+'a'       // NaN    `ToPrimitive` passed 'number' hint), Number('a'), NaN
+''        // 0      `ToPrimitive` passed 'number' hint), Number(''), 0
+'-1'      // -1     `ToPrimitive` passed 'number' hint), Number('-1'), -1
+{}        // NaN    `ToPrimitive` passed 'number' hint', `valueOf` returns an object, so falls back to `toString`, Number('[Object object]'), NaN
 1 + 'a'   // '1a'    Both are primitives, one is a string, String(1) + 'a'
 1 + {}    // '1[object Object]'    One primitive, one object, `ToPrimitive` passed no hint, meaning conversion to string will occur, one of the operands is now a string, String(1) + String({}), `1[object Object]`
[] + []    // ''     Two objects, `ToPrimitive` passed no hint, String([]) + String([]), '' (empty string)
 1 - 'a'   // NaN    Both are primitives, one is a string, `ToPrimitive` passed 'number' hint, 1-Number('a'), 1-NaN, NaN
 1 - {}    // NaN    One primitive, one is an object, `ToPrimitive` passed 'number' hint, `valueOf` returns object, so falls back to `toString`, 1-Number([object Object]), 1-NaN, NaN
[] - []    // 0      Two objects, `ToPrimitive` passed 'number' hint => `valueOf` returns array instance, so falls back to `toString`, Number('')-Number(''), 0-0, 0

Note that the Date intrinsic object is unique, in that it is the only intrinsic to override the default @@toPrimitive method, in which the default hint is presumed to be 'string' (rather than 'number'). The reason for having this, is to have Date instances translate to readable strings by default, instead of their numeric value, for the convenience of the programmer. You can override @@toPrimitive in your own objects using Symbol.toPrimitive.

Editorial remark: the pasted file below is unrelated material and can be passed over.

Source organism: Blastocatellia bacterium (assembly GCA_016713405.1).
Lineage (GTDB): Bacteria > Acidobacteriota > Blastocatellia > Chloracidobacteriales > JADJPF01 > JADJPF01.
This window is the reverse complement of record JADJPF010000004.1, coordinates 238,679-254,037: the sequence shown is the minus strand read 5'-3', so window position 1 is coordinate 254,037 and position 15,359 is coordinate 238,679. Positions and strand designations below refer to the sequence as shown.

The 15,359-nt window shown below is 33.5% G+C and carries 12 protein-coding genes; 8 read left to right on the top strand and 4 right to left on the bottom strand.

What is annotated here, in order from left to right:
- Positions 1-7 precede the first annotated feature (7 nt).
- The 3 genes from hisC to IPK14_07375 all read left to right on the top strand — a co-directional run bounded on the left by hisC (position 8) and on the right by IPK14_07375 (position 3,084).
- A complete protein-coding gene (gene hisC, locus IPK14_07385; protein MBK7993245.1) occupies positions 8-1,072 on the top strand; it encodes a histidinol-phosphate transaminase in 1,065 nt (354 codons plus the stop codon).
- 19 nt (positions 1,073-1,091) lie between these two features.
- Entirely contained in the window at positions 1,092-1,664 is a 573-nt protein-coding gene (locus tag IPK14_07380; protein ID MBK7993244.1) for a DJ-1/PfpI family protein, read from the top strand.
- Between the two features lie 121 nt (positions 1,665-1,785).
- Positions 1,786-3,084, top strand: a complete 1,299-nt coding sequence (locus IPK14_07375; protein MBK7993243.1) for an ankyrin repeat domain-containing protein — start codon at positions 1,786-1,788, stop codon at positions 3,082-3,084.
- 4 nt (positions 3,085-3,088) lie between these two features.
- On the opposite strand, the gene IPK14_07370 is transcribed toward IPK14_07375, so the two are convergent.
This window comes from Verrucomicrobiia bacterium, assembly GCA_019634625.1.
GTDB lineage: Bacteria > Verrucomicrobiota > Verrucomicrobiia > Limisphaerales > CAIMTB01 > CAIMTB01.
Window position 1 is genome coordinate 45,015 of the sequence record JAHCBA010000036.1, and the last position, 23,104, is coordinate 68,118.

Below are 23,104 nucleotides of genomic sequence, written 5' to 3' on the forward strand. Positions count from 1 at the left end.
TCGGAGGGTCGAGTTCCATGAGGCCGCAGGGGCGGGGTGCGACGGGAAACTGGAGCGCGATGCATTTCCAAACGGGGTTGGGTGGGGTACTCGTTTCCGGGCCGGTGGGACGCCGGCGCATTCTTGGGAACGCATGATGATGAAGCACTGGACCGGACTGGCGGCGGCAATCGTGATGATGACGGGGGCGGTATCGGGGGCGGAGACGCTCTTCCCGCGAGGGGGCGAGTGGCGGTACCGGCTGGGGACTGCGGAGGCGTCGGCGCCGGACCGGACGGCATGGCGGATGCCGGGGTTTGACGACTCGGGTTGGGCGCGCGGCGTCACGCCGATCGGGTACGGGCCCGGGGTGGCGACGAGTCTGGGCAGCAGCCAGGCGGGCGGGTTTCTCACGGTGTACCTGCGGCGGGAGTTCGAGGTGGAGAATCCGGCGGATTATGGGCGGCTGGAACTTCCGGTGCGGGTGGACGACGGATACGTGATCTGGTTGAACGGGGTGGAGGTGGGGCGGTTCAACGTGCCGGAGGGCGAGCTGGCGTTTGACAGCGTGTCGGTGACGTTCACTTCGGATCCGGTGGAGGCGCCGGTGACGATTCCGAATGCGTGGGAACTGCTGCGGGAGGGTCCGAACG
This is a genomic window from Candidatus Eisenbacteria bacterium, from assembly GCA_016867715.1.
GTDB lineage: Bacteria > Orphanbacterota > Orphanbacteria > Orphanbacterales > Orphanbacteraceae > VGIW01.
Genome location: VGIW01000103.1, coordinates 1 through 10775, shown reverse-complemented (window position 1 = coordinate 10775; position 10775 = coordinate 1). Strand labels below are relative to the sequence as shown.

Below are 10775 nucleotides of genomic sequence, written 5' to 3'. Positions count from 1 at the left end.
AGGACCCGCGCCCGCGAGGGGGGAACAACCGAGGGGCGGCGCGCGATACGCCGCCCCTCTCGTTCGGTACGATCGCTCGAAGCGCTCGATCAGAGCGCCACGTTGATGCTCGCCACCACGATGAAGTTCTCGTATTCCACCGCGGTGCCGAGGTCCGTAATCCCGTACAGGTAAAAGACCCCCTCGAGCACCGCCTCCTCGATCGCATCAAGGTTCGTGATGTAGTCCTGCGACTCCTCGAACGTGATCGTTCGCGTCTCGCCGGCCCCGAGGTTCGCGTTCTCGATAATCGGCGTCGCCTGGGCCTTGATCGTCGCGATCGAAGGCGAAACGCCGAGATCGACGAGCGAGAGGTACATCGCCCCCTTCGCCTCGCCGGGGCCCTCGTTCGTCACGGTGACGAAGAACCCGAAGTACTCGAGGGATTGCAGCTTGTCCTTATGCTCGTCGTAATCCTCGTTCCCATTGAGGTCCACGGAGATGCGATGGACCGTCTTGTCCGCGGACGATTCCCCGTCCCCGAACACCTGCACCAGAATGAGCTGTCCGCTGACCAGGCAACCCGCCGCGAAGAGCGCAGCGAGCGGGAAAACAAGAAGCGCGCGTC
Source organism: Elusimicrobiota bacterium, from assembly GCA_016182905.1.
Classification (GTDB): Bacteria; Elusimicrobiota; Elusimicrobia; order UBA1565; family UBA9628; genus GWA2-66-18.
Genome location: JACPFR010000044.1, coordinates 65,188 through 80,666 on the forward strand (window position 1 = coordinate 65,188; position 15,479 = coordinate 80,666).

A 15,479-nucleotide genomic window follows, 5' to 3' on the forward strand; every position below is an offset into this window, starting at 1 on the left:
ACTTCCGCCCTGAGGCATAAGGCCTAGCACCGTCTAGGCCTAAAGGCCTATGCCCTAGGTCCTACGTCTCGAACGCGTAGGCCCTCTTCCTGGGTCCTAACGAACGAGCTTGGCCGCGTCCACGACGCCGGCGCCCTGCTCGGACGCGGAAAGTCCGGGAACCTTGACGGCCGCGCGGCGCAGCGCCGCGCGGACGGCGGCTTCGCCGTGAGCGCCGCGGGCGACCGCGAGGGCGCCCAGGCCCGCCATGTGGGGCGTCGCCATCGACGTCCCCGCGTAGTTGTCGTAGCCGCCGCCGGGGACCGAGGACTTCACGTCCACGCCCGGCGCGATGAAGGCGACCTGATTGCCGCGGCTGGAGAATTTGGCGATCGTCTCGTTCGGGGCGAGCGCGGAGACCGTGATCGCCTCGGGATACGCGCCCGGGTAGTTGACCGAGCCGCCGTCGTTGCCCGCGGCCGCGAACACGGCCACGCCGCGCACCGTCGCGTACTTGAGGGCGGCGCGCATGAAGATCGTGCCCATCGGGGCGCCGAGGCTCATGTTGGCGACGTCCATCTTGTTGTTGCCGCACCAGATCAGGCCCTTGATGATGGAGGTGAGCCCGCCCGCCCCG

The following grid shows the coercion results for the abstract equality operator (==) (source):

enter image description here


Note that JavaScript coercion rules are designed to maintain internal consistency of behavior, and are not designed to meet your intuition (although they usually do).

So there are counterintuitive edge cases. For example, the following looks counterintuitive and inconsistent, but it is an artefact of maintaining consistent internal behavior 👇

!![] // true because Boolean([]) => true, [[Negation]](true) => false => [[Negation]](false) => true
[] == false // true because [].valueOf() => [], which is not primitive, fallback to [].toString() => '', Boolean('') => false, false === false => true

See also and here in You Don't Know JS.


Simple answer:

When an object is added to something (using the + operator), any available valueOf method is preferred over the toString method.

valueOf is preferred even during a string concatenation operation.

Full answer, with links to the ECMAScript specification:

To evaluate a + b, the internal operation ToPrimitive is invoked on each, with no hint.

If either of the results of the ToPrimitive conversions are strings, the results of those conversions are concatenated. If they are both numbers, they are added (mathematically).

When ToPrimitive is called on an Object, it invokes the internal operation DefaultValue on the object, again with no hint.

When the internal operation DefaultValue is invoked on an Object with no hint provided, it always defaults to the hint "Number" (unless it's a Date object). This means it prefers to use any valueOf method first, and then falls back to using the toString method.